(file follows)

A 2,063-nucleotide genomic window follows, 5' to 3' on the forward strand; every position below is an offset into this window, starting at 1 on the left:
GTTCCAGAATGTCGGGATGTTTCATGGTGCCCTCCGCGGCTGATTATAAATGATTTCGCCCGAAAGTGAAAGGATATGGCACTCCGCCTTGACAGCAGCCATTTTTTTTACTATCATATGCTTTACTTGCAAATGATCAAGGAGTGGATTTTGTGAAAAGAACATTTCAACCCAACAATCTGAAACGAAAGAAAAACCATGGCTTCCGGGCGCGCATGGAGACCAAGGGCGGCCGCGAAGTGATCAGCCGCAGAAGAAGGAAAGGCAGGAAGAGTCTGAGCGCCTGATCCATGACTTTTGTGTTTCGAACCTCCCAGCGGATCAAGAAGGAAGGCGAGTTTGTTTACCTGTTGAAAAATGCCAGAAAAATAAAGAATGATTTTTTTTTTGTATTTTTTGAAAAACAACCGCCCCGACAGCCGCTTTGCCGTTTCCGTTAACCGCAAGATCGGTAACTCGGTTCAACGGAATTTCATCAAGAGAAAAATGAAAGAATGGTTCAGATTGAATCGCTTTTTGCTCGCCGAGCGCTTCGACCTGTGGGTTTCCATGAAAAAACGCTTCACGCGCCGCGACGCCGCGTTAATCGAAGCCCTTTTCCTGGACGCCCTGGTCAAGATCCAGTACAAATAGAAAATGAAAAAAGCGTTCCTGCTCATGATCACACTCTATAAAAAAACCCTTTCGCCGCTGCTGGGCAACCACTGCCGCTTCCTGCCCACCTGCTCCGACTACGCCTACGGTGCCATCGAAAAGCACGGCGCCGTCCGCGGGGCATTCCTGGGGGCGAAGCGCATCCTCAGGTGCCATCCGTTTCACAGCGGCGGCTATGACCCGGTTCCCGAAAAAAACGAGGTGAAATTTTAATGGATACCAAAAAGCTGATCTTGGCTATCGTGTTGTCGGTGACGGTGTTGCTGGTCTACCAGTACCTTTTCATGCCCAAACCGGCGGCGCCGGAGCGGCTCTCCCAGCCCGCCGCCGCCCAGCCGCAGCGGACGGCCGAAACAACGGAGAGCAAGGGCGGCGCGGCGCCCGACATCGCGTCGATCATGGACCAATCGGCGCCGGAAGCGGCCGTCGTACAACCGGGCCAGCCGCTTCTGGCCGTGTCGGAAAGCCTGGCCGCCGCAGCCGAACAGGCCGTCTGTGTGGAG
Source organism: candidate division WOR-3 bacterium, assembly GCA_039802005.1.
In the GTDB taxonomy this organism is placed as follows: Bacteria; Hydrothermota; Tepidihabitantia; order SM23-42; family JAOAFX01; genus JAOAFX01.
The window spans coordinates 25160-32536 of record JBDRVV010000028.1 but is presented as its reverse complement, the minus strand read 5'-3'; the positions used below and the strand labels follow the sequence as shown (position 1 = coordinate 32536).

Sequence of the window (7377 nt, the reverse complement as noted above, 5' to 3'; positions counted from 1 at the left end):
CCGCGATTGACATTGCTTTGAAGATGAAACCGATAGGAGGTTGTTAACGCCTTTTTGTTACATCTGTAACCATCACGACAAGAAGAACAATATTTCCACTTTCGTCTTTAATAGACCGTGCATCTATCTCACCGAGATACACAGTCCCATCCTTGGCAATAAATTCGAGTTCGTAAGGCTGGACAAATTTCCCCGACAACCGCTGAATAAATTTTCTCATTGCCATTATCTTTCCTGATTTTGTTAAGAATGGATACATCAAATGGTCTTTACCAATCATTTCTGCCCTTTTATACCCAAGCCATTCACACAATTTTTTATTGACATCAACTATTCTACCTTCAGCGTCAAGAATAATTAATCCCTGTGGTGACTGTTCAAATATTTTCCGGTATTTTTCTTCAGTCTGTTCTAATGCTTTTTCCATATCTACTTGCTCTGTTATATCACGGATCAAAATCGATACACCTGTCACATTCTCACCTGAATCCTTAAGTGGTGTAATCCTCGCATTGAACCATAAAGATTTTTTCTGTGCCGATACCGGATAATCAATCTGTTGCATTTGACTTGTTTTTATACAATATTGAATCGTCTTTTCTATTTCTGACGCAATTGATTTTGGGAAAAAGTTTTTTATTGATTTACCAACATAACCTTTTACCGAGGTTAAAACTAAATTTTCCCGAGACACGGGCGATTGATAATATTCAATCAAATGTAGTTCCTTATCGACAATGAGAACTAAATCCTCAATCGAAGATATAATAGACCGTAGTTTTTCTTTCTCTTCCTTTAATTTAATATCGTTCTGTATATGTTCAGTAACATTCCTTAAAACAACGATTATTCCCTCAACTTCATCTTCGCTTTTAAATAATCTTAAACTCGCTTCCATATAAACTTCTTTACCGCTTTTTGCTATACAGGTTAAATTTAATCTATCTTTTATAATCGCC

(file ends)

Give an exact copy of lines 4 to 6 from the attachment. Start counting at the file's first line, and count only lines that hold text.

In the GTDB taxonomy this organism is placed as follows: Bacteria; Hydrothermota; Tepidihabitantia; order SM23-42; family JAOAFX01; genus JAOAFX01.
The window spans coordinates 25160-32536 of record JBDRVV010000028.1 but is presented as its reverse complement, the minus strand read 5'-3'; the positions used below and the strand labels follow the sequence as shown (position 1 = coordinate 32536).

Sequence of the window (7377 nt, the reverse complement as noted above, 5' to 3'; positions counted from 1 at the left end):